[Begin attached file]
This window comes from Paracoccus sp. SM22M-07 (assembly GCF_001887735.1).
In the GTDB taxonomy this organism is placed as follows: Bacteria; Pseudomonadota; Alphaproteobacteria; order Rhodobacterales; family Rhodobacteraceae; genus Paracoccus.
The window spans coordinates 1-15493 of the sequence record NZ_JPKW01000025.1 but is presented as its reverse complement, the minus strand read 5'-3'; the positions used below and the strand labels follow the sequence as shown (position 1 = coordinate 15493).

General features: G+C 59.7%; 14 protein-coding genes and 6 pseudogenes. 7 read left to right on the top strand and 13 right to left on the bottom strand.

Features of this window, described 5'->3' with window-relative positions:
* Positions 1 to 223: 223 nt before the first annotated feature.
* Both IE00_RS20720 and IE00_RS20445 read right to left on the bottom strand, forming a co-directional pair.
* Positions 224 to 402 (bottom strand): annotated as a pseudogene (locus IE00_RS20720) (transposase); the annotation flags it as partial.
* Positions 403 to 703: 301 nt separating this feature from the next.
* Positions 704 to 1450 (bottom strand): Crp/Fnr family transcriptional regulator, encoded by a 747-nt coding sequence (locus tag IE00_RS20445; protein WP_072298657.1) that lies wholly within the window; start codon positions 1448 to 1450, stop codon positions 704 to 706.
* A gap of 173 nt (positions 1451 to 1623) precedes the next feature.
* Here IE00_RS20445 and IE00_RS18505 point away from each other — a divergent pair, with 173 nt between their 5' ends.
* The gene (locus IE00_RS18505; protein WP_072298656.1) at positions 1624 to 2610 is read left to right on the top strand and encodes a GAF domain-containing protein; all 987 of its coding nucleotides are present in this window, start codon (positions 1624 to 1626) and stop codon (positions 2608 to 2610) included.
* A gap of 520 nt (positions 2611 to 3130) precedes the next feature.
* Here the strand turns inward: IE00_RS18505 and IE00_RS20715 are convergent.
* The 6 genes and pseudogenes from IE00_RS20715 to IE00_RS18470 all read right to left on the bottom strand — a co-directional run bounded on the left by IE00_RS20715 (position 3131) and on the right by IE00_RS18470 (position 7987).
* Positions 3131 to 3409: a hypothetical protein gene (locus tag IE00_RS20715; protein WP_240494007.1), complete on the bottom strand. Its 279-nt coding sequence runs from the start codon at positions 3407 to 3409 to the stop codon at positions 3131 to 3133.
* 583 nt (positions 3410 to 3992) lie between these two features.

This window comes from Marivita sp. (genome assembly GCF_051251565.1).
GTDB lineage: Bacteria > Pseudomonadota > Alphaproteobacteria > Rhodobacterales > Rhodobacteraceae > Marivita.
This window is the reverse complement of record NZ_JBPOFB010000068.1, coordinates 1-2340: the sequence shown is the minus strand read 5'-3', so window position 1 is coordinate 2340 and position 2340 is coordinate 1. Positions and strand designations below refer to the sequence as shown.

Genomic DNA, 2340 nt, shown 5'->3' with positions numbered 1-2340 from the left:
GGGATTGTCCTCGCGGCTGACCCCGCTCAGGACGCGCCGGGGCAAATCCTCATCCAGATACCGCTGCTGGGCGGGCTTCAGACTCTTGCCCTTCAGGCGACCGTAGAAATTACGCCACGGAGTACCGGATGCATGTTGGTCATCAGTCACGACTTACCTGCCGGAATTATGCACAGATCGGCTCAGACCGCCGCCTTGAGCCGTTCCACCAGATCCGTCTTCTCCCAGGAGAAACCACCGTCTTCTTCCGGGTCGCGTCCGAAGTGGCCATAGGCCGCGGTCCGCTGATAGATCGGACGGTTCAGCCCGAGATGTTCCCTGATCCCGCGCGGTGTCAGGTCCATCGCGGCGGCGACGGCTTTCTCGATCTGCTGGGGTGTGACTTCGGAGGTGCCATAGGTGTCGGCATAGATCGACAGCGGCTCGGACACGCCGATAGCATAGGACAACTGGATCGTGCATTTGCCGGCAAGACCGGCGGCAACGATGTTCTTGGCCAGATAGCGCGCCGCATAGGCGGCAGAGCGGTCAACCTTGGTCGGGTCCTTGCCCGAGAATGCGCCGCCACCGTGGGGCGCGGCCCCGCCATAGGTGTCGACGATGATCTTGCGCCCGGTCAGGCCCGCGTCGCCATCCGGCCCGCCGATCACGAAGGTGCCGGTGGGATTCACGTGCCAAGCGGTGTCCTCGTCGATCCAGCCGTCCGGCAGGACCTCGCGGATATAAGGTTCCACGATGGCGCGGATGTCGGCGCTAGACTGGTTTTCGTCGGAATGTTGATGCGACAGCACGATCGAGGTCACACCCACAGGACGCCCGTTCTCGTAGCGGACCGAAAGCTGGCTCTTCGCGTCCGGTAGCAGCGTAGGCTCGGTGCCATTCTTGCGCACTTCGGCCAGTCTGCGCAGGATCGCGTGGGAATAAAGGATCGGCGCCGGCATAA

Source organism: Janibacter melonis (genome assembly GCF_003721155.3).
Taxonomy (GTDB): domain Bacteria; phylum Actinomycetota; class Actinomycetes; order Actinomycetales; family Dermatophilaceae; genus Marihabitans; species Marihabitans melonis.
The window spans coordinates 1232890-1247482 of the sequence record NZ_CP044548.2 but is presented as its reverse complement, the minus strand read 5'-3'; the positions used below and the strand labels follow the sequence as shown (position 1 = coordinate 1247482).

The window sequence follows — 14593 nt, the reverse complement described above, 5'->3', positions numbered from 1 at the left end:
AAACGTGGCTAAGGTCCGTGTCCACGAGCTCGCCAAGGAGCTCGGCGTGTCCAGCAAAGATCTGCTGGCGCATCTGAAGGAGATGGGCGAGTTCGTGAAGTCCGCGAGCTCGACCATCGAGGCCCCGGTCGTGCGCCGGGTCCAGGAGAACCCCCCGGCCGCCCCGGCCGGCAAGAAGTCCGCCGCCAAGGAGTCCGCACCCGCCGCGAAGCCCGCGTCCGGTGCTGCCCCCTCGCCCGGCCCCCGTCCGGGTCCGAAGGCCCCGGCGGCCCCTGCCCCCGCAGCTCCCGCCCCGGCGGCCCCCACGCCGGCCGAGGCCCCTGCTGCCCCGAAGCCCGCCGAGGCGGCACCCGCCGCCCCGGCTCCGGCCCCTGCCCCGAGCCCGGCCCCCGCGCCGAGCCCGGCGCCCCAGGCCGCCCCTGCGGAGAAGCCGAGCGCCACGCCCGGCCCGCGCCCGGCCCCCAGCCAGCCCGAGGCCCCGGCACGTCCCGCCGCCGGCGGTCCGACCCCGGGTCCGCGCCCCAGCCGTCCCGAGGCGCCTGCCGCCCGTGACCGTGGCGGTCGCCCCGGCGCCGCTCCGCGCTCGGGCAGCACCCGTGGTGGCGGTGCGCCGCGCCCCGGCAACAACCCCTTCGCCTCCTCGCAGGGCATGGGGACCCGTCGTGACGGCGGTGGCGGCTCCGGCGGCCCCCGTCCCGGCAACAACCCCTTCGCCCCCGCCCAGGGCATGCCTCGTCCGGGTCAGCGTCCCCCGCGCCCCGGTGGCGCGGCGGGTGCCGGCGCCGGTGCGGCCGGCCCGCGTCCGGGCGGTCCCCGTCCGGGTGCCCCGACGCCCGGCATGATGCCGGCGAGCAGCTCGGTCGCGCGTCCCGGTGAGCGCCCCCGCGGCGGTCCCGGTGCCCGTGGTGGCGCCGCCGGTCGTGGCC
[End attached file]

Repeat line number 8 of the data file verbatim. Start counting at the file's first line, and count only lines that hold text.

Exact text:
* Positions 224 to 402 (bottom strand): annotated as a pseudogene (locus IE00_RS20720) (transposase); the annotation flags it as partial.